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Boeing's troubled 737 Max cleared to fly again. When will travelers start boarding?

The Federal Aviation Administration has approved Boeing's 737 Max to fly again after the aircraft was grounded for 20 months over safety concerns.

That doesn't mean, though, that domestic airline passengers will see the aircraft in service immediately.

Some of the aircraft have been sitting for months. Pilots will need to be trained on the changes made in the cockpit. The planes will need to be tested. And other carriers have yet to receive the planes they ordered.

The coronavirus pandemic has caused a precipitous decline in air travel, and airlines have responded by parking thousands of planes worldwide. Still, the ones that operate the 737 Max will be eager to get them back in the air because they're much more efficient.

Aviation safety expert John Cox, who writes a column for USA TODAY, said the aircraft is 20% more fuel efficient than prior versions of the 737 and its rival, the Airbus A320. It is more capable in range and payload, he said.

"It makes very good sense to fly it as soon as you can to lower operating cost during reduced-demand times," Cox said.

The FAA grounded the planes in March 2019 following two fatal crashes five months apart, the first on Indonesia's Lion Air and the second on Ethiopian Airlines. A total of 346 people were killed.

The 737 Max operated in the United States for months before it was grounded without any safety issues.

Boeing has fixed the navigation software problem that was behind the crashes. Pilots on each of the domestic carriers that ordered the 737 Max — Southwest, United, American and Alaska — will receive simulator training before they get in the cockpit.

American will be the first to return the aircraft to service, starting with one daily round-trip between Miami and New York LaGuardia on Dec. 29. American will add more flights in January and eventually have as many as 36 daily departures from its Miami hub.

American says passengers will be able to easily identify whether they're flying on a 737 Max and will be re-accommodated if they prefer.

"If a customer doesn’t want to fly on the 737 Max, they won’t have to," wrote David Seymour, American's chief operating officer, in a letter to employees Wednesday signed by company executives.

United said Wednesday that its fleet would return to service during the first quarter of 2021, but set no date. Frank Benenati, a United spokesman, said each aircraft would require more than 1,000 hours of work, including software change, pilot training and multiple test flights.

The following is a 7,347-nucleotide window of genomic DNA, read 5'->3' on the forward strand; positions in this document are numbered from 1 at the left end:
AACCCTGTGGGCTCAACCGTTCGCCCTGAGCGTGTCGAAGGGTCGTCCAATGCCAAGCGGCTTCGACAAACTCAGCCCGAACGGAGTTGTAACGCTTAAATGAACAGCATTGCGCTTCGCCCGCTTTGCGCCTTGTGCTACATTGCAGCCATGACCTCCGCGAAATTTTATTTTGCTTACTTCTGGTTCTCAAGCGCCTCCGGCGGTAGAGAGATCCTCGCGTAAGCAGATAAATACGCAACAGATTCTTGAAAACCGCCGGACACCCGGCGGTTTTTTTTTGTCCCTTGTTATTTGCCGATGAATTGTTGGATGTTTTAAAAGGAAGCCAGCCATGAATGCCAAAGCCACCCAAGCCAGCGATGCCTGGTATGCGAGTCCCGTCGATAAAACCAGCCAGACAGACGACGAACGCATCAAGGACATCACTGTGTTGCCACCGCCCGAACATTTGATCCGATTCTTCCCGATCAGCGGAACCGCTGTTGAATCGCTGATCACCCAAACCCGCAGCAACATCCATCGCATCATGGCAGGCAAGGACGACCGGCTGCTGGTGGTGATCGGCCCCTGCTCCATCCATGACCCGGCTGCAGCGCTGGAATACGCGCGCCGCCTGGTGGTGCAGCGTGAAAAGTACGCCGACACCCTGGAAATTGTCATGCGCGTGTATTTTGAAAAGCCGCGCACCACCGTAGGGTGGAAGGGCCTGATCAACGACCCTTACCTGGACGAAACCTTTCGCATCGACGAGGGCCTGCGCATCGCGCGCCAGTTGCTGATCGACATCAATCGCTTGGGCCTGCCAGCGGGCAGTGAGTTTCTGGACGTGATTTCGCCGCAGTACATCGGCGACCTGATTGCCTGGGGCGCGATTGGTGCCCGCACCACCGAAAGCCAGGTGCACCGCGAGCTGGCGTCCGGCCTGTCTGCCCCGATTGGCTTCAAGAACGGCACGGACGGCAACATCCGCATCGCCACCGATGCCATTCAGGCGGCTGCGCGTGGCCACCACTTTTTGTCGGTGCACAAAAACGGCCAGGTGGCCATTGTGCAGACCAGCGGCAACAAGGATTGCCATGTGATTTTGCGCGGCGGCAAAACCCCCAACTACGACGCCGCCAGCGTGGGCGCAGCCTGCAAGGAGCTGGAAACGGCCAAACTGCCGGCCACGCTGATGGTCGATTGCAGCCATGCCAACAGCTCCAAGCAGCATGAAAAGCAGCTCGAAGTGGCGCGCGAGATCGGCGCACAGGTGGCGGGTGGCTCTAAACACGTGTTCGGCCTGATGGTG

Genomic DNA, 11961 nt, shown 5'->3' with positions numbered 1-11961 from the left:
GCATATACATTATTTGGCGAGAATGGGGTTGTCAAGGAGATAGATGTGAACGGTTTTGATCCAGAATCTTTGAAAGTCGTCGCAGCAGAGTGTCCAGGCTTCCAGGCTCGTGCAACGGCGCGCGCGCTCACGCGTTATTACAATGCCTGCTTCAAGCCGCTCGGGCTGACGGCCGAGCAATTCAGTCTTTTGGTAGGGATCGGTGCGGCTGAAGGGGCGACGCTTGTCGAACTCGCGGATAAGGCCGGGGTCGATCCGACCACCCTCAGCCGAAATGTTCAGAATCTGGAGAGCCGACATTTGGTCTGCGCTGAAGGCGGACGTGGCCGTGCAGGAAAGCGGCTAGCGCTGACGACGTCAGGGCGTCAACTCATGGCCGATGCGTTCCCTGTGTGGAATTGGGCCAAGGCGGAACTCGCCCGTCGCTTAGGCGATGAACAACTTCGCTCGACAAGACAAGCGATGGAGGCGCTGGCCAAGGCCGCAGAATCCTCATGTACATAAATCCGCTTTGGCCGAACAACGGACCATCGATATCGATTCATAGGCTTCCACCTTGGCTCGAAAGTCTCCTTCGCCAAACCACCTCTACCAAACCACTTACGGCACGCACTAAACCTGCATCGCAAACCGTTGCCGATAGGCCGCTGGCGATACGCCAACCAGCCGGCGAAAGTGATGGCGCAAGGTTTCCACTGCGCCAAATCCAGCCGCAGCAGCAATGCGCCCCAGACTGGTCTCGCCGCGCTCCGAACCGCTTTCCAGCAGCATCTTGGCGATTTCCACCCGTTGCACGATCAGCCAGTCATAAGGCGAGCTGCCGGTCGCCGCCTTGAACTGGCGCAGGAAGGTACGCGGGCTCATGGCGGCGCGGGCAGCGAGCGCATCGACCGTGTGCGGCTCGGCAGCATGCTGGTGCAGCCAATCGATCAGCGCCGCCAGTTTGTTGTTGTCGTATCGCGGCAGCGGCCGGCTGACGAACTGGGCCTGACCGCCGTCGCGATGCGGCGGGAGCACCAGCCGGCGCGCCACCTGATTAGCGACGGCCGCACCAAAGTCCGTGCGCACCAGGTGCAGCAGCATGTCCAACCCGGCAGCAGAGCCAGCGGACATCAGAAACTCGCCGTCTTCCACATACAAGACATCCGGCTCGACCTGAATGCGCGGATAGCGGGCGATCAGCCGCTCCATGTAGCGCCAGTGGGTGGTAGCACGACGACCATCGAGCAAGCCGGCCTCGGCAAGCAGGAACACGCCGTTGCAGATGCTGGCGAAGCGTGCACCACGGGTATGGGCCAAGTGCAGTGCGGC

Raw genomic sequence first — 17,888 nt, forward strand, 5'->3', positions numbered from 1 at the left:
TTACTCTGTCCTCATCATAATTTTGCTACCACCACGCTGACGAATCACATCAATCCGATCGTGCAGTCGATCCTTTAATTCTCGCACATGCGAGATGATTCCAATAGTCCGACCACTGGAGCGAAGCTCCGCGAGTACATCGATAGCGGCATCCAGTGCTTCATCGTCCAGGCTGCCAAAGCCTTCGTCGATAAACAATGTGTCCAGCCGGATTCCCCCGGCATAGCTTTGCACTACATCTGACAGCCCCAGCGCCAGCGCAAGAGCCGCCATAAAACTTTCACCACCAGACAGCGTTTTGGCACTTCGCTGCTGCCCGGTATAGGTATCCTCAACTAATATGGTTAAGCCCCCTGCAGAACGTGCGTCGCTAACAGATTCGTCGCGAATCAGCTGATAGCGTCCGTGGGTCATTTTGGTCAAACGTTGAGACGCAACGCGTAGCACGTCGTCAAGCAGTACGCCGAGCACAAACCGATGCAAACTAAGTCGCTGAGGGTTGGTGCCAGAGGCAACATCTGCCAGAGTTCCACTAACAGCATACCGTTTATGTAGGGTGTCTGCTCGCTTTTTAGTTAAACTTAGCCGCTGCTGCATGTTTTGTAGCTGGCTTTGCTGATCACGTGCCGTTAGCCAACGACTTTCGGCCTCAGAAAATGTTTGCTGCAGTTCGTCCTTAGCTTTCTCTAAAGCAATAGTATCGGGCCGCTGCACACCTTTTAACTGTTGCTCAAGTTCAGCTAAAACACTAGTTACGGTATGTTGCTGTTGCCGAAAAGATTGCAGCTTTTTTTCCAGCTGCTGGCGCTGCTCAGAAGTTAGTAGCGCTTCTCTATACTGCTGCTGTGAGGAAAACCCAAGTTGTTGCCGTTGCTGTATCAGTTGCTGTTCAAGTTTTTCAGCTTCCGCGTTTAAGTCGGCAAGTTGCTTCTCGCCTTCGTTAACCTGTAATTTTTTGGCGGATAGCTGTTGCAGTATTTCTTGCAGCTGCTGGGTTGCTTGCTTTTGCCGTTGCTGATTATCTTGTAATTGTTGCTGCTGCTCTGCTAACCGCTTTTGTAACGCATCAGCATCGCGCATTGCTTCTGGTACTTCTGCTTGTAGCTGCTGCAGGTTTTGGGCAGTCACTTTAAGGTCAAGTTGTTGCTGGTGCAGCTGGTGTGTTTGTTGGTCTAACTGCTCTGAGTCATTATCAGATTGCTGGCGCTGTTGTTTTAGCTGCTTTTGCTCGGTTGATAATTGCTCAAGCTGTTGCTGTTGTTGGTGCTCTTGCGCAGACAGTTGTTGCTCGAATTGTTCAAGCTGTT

United "will share a more specific schedule with our customers and employees soon," Benenati said.

Southwest chairman and CEO Gary Kelly said Wednesday that "there is much work to be done before our Max aircraft will resume service." He said the planes would resume operation no sooner than the second quarter of 2021.

Kelly noted that Southwest pilots flew nearly 40,000 flights on the MAX aircraft — or 89,000 flight hours — before the fleet was grounded. Still, Kelly said, every active pilot will receive training on a flight simulator and additional computer training on 737 Max procedures before passengers board any of the 34 aircraft.

"I am going to be flying on the Max before we return the aircraft to service," Kelly added, "and the same is true for many other Southwest leaders."

Alaska Airlines is set to receive its first Max planes at the beginning of the year and put them in service in March. Alaska said the planes will fly 19,000 hours in testing before they join the fleet. FAA representatives will be present on those test flights.

Though airlines have indicated a willingness to let passengers who are reluctant to fly the 737 Max switch to other options, even consumer advocates say the plane should be perfectly safe.

"It has been scrutinized more than any other aircraft in the air today," said Charles Leocha, president and co-founder of Travelers United, a passenger advocacy group. "I don't think there will be a lot of fear once pilots say the plane is fine and others start flying."

Leocha said he's confident that the FAA and Boeing have left "nothing to chance."

"I really think that the 737 Max is ready to fly," he said.

S: USA Today

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